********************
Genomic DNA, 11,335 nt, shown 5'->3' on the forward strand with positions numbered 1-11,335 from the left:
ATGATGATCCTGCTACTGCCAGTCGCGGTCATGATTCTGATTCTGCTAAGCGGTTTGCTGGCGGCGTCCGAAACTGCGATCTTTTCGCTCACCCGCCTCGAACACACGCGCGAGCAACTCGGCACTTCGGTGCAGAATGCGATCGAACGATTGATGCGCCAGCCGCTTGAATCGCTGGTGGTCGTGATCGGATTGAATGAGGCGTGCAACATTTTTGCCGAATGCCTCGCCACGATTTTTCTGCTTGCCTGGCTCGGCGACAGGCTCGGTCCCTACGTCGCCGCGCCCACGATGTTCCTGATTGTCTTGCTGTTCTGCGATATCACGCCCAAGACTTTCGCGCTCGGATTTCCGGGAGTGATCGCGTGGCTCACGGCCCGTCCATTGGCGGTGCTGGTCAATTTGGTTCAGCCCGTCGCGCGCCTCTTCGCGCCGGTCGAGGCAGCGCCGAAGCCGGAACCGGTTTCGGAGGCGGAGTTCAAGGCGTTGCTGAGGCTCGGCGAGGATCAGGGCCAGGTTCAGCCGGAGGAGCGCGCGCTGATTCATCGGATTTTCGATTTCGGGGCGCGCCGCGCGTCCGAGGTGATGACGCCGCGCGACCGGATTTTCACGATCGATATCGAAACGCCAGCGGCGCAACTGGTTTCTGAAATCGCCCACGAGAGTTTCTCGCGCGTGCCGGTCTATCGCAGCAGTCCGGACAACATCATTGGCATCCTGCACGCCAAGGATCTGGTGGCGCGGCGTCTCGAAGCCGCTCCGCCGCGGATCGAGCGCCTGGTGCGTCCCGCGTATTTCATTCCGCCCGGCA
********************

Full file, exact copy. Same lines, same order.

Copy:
Genomic DNA, 11,335 nt, shown 5'->3' on the forward strand with positions numbered 1-11,335 from the left:
ATGATGATCCTGCTACTGCCAGTCGCGGTCATGATTCTGATTCTGCTAAGCGGTTTGCTGGCGGCGTCCGAAACTGCGATCTTTTCGCTCACCCGCCTCGAACACACGCGCGAGCAACTCGGCACTTCGGTGCAGAATGCGATCGAACGATTGATGCGCCAGCCGCTTGAATCGCTGGTGGTCGTGATCGGATTGAATGAGGCGTGCAACATTTTTGCCGAATGCCTCGCCACGATTTTTCTGCTTGCCTGGCTCGGCGACAGGCTCGGTCCCTACGTCGCCGCGCCCACGATGTTCCTGATTGTCTTGCTGTTCTGCGATATCACGCCCAAGACTTTCGCGCTCGGATTTCCGGGAGTGATCGCGTGGCTCACGGCCCGTCCATTGGCGGTGCTGGTCAATTTGGTTCAGCCCGTCGCGCGCCTCTTCGCGCCGGTCGAGGCAGCGCCGAAGCCGGAACCGGTTTCGGAGGCGGAGTTCAAGGCGTTGCTGAGGCTCGGCGAGGATCAGGGCCAGGTTCAGCCGGAGGAGCGCGCGCTGATTCATCGGATTTTCGATTTCGGGGCGCGCCGCGCGTCCGAGGTGATGACGCCGCGCGACCGGATTTTCACGATCGATATCGAAACGCCAGCGGCGCAACTGGTTTCTGAAATCGCCCACGAGAGTTTCTCGCGCGTGCCGGTCTATCGCAGCAGTCCGGACAACATCATTGGCATCCTGCACGCCAAGGATCTGGTGGCGCGGCGTCTCGAAGCCGCTCCGCCGCGGATCGAGCGCCTGGTGCGTCCCGCGTATTTCATTCCGCCCGGCA